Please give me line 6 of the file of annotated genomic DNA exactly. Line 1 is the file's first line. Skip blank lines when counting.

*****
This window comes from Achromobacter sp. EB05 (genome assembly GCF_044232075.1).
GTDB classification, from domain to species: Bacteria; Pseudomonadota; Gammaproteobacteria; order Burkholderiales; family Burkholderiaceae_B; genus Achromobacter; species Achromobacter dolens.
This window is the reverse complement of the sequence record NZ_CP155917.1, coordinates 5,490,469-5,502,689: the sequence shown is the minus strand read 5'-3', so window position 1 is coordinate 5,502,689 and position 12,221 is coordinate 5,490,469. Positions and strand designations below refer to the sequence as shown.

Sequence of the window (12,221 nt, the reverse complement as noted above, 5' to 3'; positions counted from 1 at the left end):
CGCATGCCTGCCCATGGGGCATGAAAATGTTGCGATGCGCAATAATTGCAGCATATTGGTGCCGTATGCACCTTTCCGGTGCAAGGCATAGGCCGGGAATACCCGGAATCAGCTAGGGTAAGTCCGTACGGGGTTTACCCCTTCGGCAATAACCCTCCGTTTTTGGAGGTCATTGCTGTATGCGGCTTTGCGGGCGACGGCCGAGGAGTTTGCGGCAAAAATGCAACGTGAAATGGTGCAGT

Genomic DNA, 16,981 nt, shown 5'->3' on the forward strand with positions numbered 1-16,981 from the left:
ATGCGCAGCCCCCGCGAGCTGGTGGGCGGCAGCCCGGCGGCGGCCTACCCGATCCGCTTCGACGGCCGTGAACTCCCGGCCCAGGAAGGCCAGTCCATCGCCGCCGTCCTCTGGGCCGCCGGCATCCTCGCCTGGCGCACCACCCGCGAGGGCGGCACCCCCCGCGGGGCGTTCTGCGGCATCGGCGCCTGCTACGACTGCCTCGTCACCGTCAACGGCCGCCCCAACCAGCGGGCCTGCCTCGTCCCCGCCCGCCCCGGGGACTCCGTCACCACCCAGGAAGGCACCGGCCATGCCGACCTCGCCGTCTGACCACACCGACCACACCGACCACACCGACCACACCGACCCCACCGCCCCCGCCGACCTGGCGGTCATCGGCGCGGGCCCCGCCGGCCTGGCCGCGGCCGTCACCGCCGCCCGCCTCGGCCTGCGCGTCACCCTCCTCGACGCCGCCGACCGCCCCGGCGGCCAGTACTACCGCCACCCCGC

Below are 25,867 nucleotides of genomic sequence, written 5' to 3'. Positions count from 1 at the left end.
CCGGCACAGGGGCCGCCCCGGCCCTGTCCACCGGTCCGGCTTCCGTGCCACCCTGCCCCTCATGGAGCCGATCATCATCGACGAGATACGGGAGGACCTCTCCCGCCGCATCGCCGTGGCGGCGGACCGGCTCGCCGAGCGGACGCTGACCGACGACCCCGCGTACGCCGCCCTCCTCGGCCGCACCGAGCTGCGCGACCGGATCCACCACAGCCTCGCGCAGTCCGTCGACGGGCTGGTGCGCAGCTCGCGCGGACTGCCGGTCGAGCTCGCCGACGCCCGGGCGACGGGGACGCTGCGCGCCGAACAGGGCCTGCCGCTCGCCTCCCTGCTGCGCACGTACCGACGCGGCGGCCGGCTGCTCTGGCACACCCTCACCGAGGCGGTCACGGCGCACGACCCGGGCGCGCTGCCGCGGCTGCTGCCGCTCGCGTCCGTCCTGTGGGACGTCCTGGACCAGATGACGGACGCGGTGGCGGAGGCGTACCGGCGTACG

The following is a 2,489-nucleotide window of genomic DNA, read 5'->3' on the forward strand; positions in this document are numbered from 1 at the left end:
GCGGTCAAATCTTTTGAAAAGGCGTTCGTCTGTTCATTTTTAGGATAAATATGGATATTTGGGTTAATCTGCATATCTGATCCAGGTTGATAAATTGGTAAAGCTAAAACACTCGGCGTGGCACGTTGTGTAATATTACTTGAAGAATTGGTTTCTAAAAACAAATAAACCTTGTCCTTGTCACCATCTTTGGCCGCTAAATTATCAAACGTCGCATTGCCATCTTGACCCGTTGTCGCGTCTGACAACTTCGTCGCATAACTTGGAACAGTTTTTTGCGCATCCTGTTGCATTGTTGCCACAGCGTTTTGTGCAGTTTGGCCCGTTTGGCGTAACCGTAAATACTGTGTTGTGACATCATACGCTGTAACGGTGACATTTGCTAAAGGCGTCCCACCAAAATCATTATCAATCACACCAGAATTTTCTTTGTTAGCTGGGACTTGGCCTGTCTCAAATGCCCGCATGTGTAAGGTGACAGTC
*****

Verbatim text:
Genomic DNA, 16,981 nt, shown 5'->3' on the forward strand with positions numbered 1-16,981 from the left: